We do not accept the contention that the challenged statutes as applied here are not ex post facto because Valenzuela is now confined not for the antecedent offense but because of subsequent offenses. The initial offense was the original and indispensable link in the chain of circumstances from which all other steps followed. Were it not for the original juvenile court proceeding the authorities in 1966 would have had to start either with criminal proceedings in the event a new offense was committed, followed by further proceedings for commitment under the provisions of the mentally disordered sex offender law (§ 5500 et seq., repealed Stats. 1967, ch. 1667, § 36.5, p. 4107, operative July 1, 1969) or, prior to the commission of a new offense, with proceedings for Valenzuela's commitment as a mentally ill person (§ 5500 et seq., effective July 1, 1969.) fn. 3 Under either course, a jury trial would have been available. (§§ 5512.5, 5572.)
A further contention has been made on behalf of petitioner. It is that Valenzuela was not represented by an attorney at the original proceedings, was not offered one, and did not waive representation by an attorney. Re Gault (1967) 387 U.S. 1, 41 [18 L. Ed. 2d 527, 554, 87 S. Ct. 1428], asserts a rule that in juvenile court proceedings which may result in incarceration the minor is entitled to be represented by counsel and, if indigent, to have counsel appointed to represent him--unless there is an intelligent and meaningful waiver.
Re Gault is the most comprehensive decision of any court [275 Cal. App. 2d 488] on the rights of juveniles appearing before juvenile courts. It sweeps aside fallacies built around the parens patriae theory. It views realistically the plight of such youths and points out why they need--even more, perhaps, than the adult--bill of rights' protections, why it is tongue-in-cheek casuistry to label proceedings affecting them as "civil" when they have totally criminal consequences.
Gault does not determine, and so far as we have been informed, no subsequent United States Supreme Court decision or decision in California has determined whether or to what extent, if any, the Gault rule is retroactive. (Cf. Re Whittington (1968) 391 U.S. 341 [20 L. Ed. 2d 625, 88 S. Ct. 1507].)petitioner argues that we should determine that the rule is retroactive and, therefore, irrespective of the application of the ex post facto constitutional proscription, Valenzuela's present detention is illegal. Since we hold that the detention is invalid because it is under the ex post facto interdiction we do not reach the second question.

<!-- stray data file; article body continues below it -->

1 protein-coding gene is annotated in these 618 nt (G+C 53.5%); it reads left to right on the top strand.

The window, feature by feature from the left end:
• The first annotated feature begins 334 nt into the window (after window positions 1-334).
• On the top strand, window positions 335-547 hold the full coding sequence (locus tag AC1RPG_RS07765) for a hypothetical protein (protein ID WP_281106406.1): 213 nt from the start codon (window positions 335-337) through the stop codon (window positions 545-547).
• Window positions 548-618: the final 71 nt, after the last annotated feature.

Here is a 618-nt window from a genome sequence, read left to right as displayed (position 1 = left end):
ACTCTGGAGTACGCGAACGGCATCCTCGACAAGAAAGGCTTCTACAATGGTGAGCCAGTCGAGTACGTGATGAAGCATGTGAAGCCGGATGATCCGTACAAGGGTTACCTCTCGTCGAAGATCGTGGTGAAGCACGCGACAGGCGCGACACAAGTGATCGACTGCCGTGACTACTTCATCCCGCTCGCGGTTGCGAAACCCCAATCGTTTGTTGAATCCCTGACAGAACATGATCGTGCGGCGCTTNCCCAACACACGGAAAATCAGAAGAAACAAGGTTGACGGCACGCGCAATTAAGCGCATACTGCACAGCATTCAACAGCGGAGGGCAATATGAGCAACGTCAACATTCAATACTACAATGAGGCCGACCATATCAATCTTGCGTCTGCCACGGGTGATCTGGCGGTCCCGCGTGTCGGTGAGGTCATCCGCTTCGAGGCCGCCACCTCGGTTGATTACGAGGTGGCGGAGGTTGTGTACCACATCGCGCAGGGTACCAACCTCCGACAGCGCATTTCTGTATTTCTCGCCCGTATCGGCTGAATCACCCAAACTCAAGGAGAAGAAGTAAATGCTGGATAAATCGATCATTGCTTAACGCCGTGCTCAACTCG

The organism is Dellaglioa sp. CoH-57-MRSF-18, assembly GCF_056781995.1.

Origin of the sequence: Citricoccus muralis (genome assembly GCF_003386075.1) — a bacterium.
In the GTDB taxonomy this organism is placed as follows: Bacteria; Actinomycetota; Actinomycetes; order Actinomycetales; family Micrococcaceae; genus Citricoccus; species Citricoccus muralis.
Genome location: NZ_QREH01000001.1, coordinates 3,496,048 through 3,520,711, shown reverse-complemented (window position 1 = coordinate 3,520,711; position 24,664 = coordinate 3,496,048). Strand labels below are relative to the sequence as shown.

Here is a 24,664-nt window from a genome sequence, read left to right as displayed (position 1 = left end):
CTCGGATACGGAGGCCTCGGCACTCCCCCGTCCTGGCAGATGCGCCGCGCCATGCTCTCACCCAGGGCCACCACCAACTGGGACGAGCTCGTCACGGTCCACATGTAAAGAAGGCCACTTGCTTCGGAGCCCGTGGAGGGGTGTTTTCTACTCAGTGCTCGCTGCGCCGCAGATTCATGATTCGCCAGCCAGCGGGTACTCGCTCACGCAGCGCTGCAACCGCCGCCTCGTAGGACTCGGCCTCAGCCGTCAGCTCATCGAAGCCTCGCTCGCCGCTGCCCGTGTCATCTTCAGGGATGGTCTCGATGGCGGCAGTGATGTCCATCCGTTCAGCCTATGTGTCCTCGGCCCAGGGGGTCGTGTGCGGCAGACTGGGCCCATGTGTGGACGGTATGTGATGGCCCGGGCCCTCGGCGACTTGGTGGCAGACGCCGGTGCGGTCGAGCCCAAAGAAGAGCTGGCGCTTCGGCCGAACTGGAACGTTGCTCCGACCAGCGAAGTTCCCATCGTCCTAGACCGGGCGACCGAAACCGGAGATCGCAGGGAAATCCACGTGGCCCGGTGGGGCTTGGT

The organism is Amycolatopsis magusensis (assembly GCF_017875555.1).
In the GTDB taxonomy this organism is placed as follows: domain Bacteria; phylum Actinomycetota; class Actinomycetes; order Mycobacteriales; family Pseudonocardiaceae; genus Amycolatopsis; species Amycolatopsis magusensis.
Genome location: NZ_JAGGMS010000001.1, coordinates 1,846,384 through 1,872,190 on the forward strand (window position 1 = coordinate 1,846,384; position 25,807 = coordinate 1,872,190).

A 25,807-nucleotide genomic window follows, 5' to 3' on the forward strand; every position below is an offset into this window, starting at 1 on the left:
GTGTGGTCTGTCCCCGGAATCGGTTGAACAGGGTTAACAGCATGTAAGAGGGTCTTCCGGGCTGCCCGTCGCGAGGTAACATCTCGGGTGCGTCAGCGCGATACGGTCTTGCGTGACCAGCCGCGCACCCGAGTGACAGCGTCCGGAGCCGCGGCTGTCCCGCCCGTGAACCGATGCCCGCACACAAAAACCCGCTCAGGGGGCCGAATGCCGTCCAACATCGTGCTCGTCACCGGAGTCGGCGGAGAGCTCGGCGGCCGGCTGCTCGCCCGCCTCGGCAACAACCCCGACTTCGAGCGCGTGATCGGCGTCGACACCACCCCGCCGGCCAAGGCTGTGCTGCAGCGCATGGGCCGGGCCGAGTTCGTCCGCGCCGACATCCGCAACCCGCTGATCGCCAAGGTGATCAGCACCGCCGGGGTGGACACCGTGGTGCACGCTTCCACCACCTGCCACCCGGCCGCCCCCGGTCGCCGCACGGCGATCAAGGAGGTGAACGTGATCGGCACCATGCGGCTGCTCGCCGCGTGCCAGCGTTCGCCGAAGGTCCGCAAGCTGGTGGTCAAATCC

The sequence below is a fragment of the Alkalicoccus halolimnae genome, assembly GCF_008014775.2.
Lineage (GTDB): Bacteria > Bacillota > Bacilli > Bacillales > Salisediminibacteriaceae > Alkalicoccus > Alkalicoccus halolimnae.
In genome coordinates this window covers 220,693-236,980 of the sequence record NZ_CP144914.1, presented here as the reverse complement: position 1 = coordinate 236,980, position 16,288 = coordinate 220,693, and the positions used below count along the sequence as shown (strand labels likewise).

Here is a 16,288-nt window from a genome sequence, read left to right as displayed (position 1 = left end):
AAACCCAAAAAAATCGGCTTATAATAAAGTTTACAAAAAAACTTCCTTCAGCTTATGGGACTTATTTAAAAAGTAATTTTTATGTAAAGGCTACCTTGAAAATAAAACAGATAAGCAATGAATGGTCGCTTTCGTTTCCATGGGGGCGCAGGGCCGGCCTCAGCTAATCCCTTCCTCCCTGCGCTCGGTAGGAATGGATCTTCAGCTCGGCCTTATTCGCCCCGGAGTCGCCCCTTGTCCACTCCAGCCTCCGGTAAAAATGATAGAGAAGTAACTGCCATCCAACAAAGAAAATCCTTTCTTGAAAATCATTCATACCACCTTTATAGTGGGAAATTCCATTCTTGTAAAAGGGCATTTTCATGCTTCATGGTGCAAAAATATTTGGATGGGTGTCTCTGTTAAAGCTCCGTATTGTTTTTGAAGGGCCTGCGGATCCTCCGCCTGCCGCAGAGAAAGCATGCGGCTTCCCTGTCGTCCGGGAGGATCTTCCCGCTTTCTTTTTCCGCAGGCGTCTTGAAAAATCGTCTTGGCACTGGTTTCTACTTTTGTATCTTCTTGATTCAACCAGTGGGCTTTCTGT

Although constitutional demands require termination of Valenzuela's imprisonment, his history gives reason to suspect that he is an emotionally disturbed, compulsive sex offender, hence a danger to society. A well- conceived body of laws would permit an inquiry with a view to his hospitalization and restraint under civil commitment before--not after--he commits a new sex crime. Such a statutory arrangement is constitutionally permissible when accompanied by appropriate safeguards. (Baxstrom v. Herold, 383 U.S. 107 [15 L. Ed. 2d 620, 86 S. Ct. 760].) Apparently California's only statutory medium for accomplishing his involuntary civil commitment is the Lanterman-Petris-Short Act. (§ 5000 et seq.) That act appears to sanction extended involuntary detention only after the patient manifests assaultive behavior. (§ 5300.) Thus, the present California legislation reveals no discernible, rational solution to the social problem posed by this subject's unconditional release.
The order appealed from is reversed. The writ is granted.
Friedman, J., and Janes, J., concurred.
FN 1. Unless otherwise noted all code section references in this opinion will be to the Welfare and Institutions Code.
FN 2. That section was one of five sections (1765-1771) relevant to the duration of supervision, control, and maximum jurisdiction by and of the Authority. Maximum jurisdiction varied dependent upon whether the offense was a misdemeanor or a felony and whether there had been a conviction. Since no conviction had preceded this minor's commitment 1769 was the effective section covering maximum jurisdiction and August 27, 1966, Valenzuela's 21st birthday, was the termination date of the jurisdiction of the Authority.
FN 3. Commencing July 1, 1969, commitment proceedings are to be controlled by the provisions of the Lanterman-Petris-Short Act effective July 1, 1969.